|Photos||Video & Audio||Blogs||Statistics||Archive||Shop||Mobile|
A hit so hard, the batsmen just kept running - a true story from the Aboriginal tour of England in 1868
August 12, 2012
Sporting long hair and a slinging action, Twopenny was the Lasith Malinga of the 1868 Australian cricket team. But that year it had been just four since the lawmakers allowed a bowler to operate with his bowling arm at a height above the shoulder.
Twopenny was a fast round-armer but his greatest claim to fame on the 1868 England tour was with the bat not the ball. It wasn't the number of runs he hit, for that was a lightweight 589, at an average of 8.29. He was a terrific hitter, but the kind of lower-order batsman who hit across the line - much like, I suppose, the way Doug Walters a hundred years later tried to hit medium-pacer Norm Graham into orbit against Kent in Canterbury in August 1968: with a round-house agricultural swipe that was described the next day in the newspaper as a "wild village-yahoo" slog.
Twopenny's fame came from his exploits with the bat in the match against Sheffield at Bramall Lane over August 10 and 11, when he achieved a feat that eluded WG Grace, Don Bradman, Ricky Ponting or Sachin Tendulkar. In his score of 22, Twopenny hit a ball so high and so far that he completed nine runs before the ball was returned to the wicket. That is, an all-run (no overthrows to swell the tally) nine.
A keen witness was present to record the event for posterity in the form of the cricket correspondent for the Sheffield Independent:
"Twopenny made the sensational hit of the match, accomplishing a feat that has no parallel on Bramall Lane, and we should say on no other ground, and Mr Foster, who was well up, did not offer for some time to go for the ball, and when started it was at a slow pace, the result being that nine was run for the hit amidst vociferous cheering."
Poor Mr Foster. Short of being built like a 104-year-old elephant with lumbago, he must have been very slow in his fielding efforts indeed. Little did he know how the enthusiastic Aboriginals struggled in their judgement of a run, and that in the 47 matches they suffered 60 run-outs in all.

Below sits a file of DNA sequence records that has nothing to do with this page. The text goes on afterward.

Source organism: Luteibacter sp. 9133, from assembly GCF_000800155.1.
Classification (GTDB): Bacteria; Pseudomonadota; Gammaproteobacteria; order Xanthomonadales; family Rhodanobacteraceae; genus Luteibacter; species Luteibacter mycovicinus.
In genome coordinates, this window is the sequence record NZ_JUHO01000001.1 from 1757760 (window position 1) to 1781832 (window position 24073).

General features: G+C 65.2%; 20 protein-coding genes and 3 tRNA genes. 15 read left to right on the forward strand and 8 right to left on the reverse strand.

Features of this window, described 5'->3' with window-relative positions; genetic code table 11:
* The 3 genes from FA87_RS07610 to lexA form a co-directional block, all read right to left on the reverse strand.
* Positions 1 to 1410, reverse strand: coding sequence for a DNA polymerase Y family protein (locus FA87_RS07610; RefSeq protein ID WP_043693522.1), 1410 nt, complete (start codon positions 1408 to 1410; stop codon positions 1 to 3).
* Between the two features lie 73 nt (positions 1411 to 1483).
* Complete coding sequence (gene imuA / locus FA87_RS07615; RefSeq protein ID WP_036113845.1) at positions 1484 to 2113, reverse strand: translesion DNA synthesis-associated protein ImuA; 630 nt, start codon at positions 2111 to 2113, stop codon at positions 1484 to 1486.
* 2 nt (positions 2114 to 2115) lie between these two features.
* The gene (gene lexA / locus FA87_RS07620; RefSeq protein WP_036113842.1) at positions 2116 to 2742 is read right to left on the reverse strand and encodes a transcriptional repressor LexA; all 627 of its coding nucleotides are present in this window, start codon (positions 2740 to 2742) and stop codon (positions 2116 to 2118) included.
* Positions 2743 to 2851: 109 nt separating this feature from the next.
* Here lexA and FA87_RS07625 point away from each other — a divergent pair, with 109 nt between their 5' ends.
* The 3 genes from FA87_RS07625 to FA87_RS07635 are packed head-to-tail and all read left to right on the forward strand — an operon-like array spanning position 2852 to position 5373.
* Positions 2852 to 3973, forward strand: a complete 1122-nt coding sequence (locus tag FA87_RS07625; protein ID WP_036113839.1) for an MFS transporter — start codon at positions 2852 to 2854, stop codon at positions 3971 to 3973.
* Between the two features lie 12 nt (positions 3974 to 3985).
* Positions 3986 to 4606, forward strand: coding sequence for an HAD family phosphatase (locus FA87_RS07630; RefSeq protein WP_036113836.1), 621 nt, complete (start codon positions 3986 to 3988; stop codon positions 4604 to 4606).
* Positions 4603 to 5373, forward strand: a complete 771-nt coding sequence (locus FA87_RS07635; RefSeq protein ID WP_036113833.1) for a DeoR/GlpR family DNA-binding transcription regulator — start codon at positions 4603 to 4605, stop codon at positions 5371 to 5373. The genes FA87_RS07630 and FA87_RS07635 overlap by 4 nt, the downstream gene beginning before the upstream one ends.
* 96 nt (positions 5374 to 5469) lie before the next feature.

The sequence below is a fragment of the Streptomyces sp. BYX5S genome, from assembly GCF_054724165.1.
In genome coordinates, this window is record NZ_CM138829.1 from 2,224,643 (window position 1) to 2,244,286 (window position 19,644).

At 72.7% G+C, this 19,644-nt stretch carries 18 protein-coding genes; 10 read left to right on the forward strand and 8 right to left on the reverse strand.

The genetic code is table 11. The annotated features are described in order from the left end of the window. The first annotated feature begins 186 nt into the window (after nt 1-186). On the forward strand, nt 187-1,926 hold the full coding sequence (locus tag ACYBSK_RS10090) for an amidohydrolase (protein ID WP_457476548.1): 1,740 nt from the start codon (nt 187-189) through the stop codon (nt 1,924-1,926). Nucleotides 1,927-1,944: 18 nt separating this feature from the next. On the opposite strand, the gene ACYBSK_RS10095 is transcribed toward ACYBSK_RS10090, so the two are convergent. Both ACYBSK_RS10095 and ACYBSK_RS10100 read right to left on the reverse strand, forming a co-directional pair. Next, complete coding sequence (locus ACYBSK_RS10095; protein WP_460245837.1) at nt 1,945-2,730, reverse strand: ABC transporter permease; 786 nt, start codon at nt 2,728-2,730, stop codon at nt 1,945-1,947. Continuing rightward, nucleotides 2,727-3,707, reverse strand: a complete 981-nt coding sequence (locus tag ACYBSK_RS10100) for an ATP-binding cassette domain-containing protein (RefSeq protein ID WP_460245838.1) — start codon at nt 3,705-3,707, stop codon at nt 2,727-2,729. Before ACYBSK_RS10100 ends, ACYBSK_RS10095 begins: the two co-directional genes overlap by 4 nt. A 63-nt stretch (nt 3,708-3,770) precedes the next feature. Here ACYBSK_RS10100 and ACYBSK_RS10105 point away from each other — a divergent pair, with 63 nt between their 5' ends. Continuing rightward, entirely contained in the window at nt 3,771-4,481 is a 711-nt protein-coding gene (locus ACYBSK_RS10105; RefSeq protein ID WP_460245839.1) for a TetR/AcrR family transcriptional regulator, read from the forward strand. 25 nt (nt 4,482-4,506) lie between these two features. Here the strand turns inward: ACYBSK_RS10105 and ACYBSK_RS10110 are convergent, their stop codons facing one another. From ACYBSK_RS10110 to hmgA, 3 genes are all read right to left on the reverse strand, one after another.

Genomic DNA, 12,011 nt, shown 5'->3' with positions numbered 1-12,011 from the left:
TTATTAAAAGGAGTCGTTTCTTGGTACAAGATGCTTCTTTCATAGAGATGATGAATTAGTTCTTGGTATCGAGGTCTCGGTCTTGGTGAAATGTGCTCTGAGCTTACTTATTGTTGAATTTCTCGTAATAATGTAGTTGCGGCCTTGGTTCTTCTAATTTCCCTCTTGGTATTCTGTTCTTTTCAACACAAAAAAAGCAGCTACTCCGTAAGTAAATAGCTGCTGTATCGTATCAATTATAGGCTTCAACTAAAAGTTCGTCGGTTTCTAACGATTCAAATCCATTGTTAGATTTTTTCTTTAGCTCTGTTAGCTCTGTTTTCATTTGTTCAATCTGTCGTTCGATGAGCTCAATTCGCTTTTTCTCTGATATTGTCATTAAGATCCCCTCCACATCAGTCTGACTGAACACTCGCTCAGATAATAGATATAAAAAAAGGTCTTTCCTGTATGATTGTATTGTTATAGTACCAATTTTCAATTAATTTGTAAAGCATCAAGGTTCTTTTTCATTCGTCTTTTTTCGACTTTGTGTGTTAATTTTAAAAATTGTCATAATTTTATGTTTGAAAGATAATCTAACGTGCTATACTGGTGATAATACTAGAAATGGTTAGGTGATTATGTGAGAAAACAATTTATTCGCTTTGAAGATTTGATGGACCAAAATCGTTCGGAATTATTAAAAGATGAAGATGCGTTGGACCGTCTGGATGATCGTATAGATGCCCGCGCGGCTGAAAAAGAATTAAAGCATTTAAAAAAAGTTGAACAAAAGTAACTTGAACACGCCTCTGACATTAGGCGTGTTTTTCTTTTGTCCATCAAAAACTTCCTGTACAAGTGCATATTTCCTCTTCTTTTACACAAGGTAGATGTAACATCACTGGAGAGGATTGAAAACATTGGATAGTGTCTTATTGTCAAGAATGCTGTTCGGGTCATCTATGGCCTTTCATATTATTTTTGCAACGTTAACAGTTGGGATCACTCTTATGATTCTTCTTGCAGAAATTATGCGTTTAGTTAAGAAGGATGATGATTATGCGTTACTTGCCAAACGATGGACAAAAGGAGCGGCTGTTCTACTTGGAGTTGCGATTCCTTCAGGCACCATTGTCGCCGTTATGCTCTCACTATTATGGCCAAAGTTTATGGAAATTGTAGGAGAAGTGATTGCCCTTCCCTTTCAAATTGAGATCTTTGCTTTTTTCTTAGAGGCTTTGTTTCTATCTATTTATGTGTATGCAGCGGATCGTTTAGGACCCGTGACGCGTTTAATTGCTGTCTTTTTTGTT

The Aboriginal players were given sobriquets because their pastoral landlords back in Australia could not pronounce their tribal names. This is the popular theory, although there is a condescending tone to some of the nicknames. In any case, cricket scorers were relieved that instead of Murrumgunarrimin, the player was called Twopenny; Brimbunyah was Redcap; Unaarrimin was Johnny Mullagh; Pripumuarraman was Charley Dumas.
Twopenny played 46 of the possible 47 matches, but team captain Charles Lawrence was reluctant to bowl him for any decent spells until late in the tour. When he did bowl, Twopenny collected 35 wickets at 6.9, off just 704 balls - a strike rate of a wicket every 20.11 balls. Against East Hampshire, he proved a sensation, with match figures of 15 for 16 (9 for 9 and 6 for 7). Lawrence's reluctance to bowl Twopenny early on the tour was due to his fear that his fast bowler might be called for throwing. His fear was unfounded - Twopenny's action had never been queried in Australia - and when he did get to bowl in England, critics marvelled at his skill and applauded his performances.
All the Aboriginal players were expert in throwing a boomerang or spear or both, or wielding a stock whip. Dumas was the team's star boomerang man. He brought 15 of his best boomerangs with him to England and blew the crowd away at The Oval with his throwing: he made a boomerang soar the entire length of the ground, past the famous gas holders and back to a position where the ancient aeronautical marvel gyrated "obediently" for its master and landed gently between his feet.